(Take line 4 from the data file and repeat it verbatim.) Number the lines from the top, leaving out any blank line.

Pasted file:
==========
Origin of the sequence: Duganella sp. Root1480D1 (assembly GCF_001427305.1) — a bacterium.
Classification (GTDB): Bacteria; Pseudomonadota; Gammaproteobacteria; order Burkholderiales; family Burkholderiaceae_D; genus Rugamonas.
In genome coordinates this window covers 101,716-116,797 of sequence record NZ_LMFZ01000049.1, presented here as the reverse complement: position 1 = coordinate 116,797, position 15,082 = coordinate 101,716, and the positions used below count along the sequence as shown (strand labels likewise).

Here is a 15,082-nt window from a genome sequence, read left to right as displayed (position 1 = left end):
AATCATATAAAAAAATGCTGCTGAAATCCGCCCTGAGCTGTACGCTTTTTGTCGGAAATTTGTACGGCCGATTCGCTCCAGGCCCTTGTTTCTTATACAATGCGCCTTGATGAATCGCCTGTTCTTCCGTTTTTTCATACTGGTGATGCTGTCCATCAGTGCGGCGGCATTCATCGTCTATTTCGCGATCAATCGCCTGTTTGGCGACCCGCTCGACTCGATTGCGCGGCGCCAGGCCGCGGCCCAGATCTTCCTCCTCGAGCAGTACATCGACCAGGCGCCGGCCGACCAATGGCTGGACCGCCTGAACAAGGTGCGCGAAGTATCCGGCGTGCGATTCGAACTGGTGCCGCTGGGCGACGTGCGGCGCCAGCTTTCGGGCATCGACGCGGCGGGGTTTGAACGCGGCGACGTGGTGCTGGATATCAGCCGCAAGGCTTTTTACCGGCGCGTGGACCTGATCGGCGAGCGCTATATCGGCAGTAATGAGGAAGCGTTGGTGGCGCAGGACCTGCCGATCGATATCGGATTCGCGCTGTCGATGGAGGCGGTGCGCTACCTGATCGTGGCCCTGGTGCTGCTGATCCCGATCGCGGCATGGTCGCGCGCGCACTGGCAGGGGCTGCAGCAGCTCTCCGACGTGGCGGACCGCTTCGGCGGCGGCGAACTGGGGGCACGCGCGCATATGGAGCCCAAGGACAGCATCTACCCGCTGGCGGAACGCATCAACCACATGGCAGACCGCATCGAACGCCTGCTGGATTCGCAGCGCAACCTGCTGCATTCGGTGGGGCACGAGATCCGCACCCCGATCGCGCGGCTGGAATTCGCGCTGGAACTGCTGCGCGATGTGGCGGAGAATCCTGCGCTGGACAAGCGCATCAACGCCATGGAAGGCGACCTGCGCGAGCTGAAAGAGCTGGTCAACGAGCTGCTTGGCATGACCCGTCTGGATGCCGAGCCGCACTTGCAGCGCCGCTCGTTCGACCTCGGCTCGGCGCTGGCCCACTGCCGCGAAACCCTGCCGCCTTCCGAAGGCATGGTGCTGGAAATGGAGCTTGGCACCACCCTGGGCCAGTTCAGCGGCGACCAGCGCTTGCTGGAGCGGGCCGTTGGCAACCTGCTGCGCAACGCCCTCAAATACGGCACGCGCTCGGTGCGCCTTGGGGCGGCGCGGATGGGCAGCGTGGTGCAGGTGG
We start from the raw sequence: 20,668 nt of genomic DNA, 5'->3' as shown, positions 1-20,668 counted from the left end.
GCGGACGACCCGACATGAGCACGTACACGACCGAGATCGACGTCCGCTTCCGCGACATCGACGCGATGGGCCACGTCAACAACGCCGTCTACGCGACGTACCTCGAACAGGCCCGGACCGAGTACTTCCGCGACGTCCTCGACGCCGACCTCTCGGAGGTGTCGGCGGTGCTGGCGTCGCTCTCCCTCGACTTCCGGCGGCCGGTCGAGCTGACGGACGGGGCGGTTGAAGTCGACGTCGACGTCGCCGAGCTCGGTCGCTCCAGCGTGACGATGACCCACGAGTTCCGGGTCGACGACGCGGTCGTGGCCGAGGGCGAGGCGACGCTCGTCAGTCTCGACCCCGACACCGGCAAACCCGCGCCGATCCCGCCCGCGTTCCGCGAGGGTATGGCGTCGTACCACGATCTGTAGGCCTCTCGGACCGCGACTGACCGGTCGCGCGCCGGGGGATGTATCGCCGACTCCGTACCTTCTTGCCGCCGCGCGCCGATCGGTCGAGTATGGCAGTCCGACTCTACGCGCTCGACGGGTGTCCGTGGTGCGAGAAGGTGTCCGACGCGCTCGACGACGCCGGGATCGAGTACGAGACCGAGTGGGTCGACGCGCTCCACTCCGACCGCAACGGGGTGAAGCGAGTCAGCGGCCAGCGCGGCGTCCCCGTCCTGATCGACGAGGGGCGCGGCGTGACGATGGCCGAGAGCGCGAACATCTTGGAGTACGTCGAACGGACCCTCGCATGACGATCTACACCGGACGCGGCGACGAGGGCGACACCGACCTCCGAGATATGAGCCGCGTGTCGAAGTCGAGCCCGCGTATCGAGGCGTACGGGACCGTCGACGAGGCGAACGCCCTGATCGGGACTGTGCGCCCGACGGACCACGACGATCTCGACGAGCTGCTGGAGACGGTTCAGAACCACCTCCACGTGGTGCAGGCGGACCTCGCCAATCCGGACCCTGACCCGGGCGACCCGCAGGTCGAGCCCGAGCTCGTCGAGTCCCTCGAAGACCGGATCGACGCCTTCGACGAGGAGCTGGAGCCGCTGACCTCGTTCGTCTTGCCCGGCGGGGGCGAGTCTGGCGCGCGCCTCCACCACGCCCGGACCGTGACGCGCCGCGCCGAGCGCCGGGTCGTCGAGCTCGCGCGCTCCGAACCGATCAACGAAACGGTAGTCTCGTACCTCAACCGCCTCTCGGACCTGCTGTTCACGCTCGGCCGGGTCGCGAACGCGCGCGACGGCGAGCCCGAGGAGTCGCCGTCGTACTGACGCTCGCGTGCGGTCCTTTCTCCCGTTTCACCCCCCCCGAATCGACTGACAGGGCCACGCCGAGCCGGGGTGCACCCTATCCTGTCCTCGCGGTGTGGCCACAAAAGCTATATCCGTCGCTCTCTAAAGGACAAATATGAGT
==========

Here is a 15,082-nt window from a genome sequence, read left to right as displayed (position 1 = left end):